Organizers of London anti-Trump protests push pro-EU agenda

By Robert Stevens
22 February 2017

Several thousand people demonstrated in Parliament square Monday evening, as MPs debated a petition calling for US President Donald Trump to be denied an official state visit to the UK.

The petition, signed by over 1.8 million people, raised objection to the proposed state visit of Trump, at the invitation of Prime Minister Theresa May, as “it would cause embarrassment to Her Majesty the Queen.”

The EU flag being flown at the rally in front of Parliament

The London rally attracted a largely middle class audience, but was also young and included groups of school and college-age pupils, refugee organisations, delegations from a number of universities, including SOAS, University of London, University College London and Kings College. Some of those attending were hard-line supporters of the European Union, with a large EU flag flown throughout as well as homemade placard declaring slogans such as “I love the EU” and “We love the EU.”

Owen Jones

The political line given by a platform with at least 20 speakers--including Guardian journalist Owen Jones, Labour MPs John McDonnell and Dianne Abbott, Green Party MP Caroline Lucas and National Union of Students President Malia Bouattia--was a moral appeal to oppose Trump on the basis of his being a racist and sexist.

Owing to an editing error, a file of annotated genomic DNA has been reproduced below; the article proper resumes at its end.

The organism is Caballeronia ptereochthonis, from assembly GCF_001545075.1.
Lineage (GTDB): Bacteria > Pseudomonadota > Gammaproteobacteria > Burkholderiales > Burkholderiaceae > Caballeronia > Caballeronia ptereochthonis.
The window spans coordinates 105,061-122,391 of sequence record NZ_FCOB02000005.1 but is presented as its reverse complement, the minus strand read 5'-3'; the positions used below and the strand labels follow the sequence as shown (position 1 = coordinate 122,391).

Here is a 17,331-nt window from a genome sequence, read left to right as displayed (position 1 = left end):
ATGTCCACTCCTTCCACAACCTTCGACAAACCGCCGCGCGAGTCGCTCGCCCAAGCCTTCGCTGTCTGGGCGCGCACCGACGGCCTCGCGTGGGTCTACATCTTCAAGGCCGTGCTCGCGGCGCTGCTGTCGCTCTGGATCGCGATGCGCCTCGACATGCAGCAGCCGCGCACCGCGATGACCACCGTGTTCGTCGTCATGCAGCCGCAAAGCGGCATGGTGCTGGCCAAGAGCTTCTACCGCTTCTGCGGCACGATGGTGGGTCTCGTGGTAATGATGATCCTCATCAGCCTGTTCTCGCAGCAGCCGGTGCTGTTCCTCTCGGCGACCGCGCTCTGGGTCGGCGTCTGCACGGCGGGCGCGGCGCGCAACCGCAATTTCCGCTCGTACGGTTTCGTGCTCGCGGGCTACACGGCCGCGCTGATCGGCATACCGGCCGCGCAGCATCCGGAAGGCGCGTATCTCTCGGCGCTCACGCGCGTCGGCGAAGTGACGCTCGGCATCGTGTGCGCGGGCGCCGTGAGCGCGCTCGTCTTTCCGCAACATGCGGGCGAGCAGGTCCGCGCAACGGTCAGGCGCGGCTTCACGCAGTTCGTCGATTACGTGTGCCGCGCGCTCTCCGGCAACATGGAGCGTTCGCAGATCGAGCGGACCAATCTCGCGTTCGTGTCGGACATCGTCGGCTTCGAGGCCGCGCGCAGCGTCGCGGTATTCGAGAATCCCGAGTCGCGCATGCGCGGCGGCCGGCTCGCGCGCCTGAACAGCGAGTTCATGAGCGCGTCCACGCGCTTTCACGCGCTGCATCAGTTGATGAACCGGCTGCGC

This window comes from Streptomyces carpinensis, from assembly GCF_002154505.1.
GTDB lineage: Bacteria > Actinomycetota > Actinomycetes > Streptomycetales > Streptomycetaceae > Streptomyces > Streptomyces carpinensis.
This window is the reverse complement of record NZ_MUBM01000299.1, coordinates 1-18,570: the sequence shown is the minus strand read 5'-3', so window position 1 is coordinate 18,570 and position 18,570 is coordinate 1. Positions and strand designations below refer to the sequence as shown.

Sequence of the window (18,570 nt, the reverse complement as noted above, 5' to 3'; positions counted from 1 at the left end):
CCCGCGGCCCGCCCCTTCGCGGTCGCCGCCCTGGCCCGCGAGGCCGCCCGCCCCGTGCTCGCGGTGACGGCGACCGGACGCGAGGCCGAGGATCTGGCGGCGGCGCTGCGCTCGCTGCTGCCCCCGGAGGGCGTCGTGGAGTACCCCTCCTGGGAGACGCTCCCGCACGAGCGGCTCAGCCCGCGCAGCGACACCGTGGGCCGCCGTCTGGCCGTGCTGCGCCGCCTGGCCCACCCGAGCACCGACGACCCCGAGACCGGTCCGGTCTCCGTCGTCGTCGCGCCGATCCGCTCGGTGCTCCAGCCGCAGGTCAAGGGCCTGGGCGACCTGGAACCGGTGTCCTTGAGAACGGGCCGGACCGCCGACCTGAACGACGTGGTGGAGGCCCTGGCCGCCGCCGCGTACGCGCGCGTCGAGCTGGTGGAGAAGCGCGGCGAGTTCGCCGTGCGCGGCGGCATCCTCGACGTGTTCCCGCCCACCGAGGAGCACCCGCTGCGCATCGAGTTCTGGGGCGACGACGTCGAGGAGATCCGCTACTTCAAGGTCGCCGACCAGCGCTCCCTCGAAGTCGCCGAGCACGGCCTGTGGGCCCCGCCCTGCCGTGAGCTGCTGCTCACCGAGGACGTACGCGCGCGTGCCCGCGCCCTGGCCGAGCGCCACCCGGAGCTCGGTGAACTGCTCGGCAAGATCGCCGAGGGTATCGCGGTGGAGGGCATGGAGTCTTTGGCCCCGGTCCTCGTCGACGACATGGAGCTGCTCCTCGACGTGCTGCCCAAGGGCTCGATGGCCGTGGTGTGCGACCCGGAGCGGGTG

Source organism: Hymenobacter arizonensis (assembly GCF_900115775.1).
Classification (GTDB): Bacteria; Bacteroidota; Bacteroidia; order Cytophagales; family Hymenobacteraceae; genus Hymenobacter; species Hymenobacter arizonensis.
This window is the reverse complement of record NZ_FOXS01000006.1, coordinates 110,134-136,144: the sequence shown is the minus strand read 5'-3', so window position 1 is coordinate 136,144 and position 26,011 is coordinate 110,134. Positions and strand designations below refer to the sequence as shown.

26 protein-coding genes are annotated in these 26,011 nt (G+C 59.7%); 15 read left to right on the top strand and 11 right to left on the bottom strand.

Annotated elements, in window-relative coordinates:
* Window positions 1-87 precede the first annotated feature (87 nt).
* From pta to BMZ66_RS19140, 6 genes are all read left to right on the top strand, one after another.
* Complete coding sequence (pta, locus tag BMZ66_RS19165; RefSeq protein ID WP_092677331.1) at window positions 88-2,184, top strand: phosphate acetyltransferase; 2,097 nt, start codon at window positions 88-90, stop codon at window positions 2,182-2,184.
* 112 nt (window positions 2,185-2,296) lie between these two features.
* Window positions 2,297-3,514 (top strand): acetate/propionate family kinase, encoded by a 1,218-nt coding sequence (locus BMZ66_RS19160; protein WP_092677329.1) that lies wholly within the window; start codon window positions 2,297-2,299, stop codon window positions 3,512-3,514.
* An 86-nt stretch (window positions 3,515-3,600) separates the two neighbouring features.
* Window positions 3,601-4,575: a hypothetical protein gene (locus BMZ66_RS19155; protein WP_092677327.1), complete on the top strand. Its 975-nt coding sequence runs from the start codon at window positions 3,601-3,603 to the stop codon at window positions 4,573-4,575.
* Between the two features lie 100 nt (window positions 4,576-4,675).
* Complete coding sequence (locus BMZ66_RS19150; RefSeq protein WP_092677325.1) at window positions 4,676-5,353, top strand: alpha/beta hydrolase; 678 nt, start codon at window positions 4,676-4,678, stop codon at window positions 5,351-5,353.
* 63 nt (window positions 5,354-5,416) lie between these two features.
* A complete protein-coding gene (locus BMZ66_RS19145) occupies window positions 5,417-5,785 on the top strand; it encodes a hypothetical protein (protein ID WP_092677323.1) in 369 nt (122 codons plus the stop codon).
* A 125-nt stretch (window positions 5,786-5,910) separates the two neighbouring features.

The protest was a setback for the main organisers, the Stop Trump Coalition, as they had previously hyped up the expected size of the rally, ahead of further protest during Trump’s actual visit, which they claim, in a Guardian article, will be “the biggest demonstration in British history.”

Numbers were around a tenth of the size that converged--with just one-day’s notice--on Downing Street on January 30, after Trump’s anti-Muslim ban was ordered. Far from mobilising mass opposition to Trump, the genuine sentiment of opposition to his reactionary programme—and support by Prime Minister Theresa May for him—is being systematically de-mobilised by Jones, et al thanks to their own reactionary political agenda, which is support for the EU against the United States. Through this movement, the pro-EU faction of the ruling elite who lost last year’s referendum on UK membership, are seeking to win broader public support.

John McDonnell speaking at the rally